She had told me that when nothing is wrong a test might only take 15 minutes. When mine stretched beyond that, I thought something might be up. That second piece of head gear added to my suspicions. The results she showed me on the screen confirmed it: My right ear does not have a good working relationship with sounds in the 4 kHz range.
On the plus side, it was easy to understand everything she was telling me, thanks to the nice big touchscreen display in the booth. She was able to cycle through various charts and graphs quickly and easily, which added visual clarity to my audiology results. A screen like that is something else most labs don’t have, Sesing said.
Issues like mine are precisely what the tests are designed to detect. Most people don’t have their hearing checked on a regular basis, Sesing said, and they often don’t notice when it starts to deteriorate. Getting a regular check can help you be more aware when your hearing starts to go downhill—before it starts to become an issue for others.
It’s very common for people not to notice their own hearing struggles, Sesing explained, even when it’s plain to others that there’s an issue. Often people with new hearing aids will comment, “This is so much better! I had no idea my hearing had gotten so bad.”
And now I’m determined not to let that happen to me!
An Ear Toward the Future
Sesing said my particular loss is somewhat unusual, and likely caused by some sort of trauma to my ear. She asked if I fired guns, and I said not really. I’ve fired a few at camps over the years, but always wore proper hearing protection. But later I remembered spending time years ago with some family up north. We did some skeet shooting and went duck hunting a couple of times. (I got one with my very first shot!) And I don’t recall worrying about ear protection. Hmmm …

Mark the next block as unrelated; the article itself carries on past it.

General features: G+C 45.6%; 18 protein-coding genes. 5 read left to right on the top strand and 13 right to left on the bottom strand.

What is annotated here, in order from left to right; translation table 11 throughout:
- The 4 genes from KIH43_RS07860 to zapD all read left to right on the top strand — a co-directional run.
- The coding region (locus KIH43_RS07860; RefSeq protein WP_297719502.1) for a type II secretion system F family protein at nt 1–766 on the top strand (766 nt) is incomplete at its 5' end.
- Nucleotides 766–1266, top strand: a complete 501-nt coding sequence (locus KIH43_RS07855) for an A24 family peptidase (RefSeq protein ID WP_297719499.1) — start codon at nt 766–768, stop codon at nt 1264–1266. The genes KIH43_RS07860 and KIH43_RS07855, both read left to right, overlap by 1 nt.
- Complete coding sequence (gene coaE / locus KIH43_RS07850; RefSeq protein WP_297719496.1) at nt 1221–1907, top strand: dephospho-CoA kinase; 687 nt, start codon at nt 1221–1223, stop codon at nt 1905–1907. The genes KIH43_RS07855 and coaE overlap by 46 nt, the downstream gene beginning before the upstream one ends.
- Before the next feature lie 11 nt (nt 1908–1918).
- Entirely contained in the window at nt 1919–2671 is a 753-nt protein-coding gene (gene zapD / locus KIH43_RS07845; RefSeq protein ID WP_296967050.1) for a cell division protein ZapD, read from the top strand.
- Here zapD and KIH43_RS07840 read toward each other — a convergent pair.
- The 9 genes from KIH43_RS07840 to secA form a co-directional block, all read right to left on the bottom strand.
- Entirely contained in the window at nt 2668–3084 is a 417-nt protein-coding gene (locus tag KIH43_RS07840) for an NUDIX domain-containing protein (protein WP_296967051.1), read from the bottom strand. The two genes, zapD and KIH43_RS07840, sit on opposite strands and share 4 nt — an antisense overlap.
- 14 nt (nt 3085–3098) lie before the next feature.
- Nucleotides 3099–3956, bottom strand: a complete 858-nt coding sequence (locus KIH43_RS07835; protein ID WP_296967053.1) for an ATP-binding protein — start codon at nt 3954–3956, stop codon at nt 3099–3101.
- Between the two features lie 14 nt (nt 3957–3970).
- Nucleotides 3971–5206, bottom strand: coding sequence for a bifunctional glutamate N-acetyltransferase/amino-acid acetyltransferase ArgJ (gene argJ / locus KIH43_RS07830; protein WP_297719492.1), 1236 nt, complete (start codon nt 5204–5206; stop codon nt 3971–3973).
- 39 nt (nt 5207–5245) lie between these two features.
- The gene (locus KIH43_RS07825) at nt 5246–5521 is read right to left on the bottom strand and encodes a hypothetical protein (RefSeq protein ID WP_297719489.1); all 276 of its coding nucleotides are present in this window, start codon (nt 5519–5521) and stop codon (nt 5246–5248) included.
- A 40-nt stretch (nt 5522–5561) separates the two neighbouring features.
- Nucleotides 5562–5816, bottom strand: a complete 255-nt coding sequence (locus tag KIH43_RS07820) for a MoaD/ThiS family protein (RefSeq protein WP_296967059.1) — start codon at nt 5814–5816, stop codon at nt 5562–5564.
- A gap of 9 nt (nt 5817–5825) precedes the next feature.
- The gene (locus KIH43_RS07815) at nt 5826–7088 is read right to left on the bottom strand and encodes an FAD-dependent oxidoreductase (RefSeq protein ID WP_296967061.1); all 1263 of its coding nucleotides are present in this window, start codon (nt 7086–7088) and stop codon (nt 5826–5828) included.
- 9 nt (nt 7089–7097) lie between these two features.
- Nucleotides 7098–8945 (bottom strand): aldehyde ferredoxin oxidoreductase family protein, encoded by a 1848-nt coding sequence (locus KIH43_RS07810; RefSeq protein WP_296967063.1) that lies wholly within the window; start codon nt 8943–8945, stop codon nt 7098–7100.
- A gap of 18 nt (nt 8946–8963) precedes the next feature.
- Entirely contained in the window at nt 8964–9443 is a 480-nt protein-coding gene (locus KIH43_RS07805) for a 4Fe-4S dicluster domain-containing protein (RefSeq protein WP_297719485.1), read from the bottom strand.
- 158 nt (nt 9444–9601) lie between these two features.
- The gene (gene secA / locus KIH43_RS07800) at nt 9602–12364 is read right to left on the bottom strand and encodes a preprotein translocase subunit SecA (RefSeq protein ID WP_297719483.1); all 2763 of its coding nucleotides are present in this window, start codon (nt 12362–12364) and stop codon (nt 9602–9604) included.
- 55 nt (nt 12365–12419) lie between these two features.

But that’s just one possibility. Sesing said it could also have been the result of an ear infection, or some other trauma many years ago that I don’t remember. In any case, it could be congenital, something I was born with, though a genetic defect would usually show up in both ears.
She also asked when was the last time I had my hearing checked. Maybe in grade school, I said. She nodded knowingly. Most people don’t ever have it checked unless they detect a hearing issue. The problem with that approach, she explained, is that now I have no baseline to see if my issue is a new one—or if it’s getting worse over time. So she put me in the system for a follow-up appointment in six months or so.
I was fascinated! Never can I recall being so excited about discovering a physical defect in myself.
I was glad that it wasn’t serious, and the whole process made me think about how it must be a great relief to have a problem diagnosed. Even better when you then discover there is something you can do about it.
And that’s why I’m going to go back when the time comes. In the meantime, if I happen to shoot any guns, I’ll be sure to wear proper ear protection. Maybe I won’t sit so close at the fireworks on the Fourth (if they have them this year). And if someone says something I don’t want to hear in a crowded restaurant, I’ll say, “Sorry, can’t hear you! That’s my bad ear!”
If you are interested in taking part in a hearing clinic, limited spaces will be available on Monday afternoons this summer. Contact Kim Sesing at firstname.lastname@example.org for details.
To learn more about earning a bachelor’s degree in communication sciences and disorders or a master of science in speech-language pathology, visit cuw.edu.
— This story is written by Mike Zimmerman, corporate communications manager for Concordia University Wisconsin. He may be reached at email@example.com or 262-243-4380.